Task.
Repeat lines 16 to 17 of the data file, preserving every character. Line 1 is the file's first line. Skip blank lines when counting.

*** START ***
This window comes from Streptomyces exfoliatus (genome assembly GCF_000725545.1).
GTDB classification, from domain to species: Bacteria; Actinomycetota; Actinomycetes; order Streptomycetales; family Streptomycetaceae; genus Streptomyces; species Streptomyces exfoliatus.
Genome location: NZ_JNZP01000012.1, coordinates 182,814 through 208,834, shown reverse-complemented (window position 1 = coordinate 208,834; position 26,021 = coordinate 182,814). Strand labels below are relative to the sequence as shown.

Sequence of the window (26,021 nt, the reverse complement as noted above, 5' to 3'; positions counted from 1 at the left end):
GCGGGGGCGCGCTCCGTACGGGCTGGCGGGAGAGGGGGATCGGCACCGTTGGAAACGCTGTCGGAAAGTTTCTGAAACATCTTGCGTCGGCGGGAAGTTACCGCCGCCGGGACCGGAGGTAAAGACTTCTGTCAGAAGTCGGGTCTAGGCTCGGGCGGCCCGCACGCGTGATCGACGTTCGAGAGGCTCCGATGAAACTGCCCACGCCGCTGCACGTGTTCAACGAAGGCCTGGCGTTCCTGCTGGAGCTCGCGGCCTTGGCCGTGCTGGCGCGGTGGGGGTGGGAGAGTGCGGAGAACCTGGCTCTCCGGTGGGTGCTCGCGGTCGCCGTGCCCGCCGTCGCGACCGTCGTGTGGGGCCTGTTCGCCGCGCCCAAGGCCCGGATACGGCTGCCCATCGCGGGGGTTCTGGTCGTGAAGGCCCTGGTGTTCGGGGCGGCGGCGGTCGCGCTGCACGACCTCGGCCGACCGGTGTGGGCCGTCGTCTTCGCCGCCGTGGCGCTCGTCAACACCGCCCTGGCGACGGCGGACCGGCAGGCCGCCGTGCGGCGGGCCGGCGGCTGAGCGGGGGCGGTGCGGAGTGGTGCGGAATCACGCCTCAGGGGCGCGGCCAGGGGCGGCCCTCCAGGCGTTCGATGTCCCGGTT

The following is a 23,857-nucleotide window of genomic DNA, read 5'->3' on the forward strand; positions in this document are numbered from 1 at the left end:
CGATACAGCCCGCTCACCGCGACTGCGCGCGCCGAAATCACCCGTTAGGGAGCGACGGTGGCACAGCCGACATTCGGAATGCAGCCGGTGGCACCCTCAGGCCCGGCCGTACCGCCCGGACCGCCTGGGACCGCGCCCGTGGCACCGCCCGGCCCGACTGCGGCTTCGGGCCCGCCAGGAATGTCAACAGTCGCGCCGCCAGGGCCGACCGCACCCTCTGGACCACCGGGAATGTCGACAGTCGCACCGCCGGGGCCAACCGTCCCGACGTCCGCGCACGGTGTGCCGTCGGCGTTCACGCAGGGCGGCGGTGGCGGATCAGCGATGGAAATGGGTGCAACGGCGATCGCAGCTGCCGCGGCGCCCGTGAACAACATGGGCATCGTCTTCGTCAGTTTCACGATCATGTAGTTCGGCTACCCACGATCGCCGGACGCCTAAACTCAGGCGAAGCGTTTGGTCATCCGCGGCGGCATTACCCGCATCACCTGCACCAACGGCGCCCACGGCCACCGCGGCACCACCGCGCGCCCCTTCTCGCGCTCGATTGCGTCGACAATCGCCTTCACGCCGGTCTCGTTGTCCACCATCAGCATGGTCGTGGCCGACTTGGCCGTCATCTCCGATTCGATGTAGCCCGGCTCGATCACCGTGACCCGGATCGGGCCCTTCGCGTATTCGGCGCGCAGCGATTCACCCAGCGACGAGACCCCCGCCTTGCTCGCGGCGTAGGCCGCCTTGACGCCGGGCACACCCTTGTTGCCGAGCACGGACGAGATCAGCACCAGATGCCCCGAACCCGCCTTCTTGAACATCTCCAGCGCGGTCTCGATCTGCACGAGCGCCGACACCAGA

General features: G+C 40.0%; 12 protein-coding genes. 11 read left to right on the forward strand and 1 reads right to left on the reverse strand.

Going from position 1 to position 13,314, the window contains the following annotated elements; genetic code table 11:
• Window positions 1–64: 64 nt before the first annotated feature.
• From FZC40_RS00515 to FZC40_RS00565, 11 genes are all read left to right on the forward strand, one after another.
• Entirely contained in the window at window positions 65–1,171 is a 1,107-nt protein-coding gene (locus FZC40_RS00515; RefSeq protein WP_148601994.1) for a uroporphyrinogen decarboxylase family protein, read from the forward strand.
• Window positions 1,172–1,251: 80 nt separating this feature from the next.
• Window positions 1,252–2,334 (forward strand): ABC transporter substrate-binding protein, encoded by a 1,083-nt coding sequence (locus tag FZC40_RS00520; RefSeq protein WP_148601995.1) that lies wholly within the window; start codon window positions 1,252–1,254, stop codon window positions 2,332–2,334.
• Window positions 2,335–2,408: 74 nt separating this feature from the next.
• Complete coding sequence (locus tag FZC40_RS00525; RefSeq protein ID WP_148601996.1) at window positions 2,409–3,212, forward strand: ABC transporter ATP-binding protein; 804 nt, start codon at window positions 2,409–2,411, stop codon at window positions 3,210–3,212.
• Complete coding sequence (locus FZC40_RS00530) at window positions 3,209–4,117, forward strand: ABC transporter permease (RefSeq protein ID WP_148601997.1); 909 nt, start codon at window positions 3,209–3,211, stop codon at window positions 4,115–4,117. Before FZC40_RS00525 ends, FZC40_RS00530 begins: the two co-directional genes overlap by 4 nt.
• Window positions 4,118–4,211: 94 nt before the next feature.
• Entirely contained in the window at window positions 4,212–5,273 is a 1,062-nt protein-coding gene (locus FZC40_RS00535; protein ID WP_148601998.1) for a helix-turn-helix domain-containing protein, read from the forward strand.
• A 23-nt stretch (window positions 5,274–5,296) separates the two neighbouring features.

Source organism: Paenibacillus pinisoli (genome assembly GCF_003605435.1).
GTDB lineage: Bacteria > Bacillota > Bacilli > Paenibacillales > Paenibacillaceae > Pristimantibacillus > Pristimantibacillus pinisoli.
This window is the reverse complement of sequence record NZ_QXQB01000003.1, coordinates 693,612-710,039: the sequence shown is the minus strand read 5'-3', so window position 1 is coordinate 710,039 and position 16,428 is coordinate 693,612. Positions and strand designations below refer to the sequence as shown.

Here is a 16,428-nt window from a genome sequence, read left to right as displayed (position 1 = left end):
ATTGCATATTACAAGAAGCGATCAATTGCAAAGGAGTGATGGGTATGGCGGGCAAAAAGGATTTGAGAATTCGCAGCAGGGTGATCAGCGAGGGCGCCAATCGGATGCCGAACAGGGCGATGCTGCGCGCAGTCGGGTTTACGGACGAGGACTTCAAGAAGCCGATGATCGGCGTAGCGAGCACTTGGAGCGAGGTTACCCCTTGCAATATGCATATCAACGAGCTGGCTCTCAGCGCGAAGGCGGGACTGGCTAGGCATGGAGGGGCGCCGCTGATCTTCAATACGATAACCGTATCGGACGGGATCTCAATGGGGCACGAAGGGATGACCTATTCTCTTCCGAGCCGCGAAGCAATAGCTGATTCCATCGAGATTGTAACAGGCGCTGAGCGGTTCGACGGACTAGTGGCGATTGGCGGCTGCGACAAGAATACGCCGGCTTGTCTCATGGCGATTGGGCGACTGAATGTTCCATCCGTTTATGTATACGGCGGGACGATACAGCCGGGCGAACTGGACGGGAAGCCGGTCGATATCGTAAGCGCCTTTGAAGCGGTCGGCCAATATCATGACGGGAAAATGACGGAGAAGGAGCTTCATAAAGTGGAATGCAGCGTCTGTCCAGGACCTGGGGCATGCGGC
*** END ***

• Complete coding sequence (locus tag FZC40_RS00525; RefSeq protein ID WP_148601996.1) at window positions 2,409–3,212, forward strand: ABC transporter ATP-binding protein; 804 nt, start codon at window positions 2,409–2,411, stop codon at window positions 3,210–3,212.
• Complete coding sequence (locus FZC40_RS00530) at window positions 3,209–4,117, forward strand: ABC transporter permease (RefSeq protein ID WP_148601997.1); 909 nt, start codon at window positions 3,209–3,211, stop codon at window positions 4,115–4,117. Before FZC40_RS00525 ends, FZC40_RS00530 begins: the two co-directional genes overlap by 4 nt.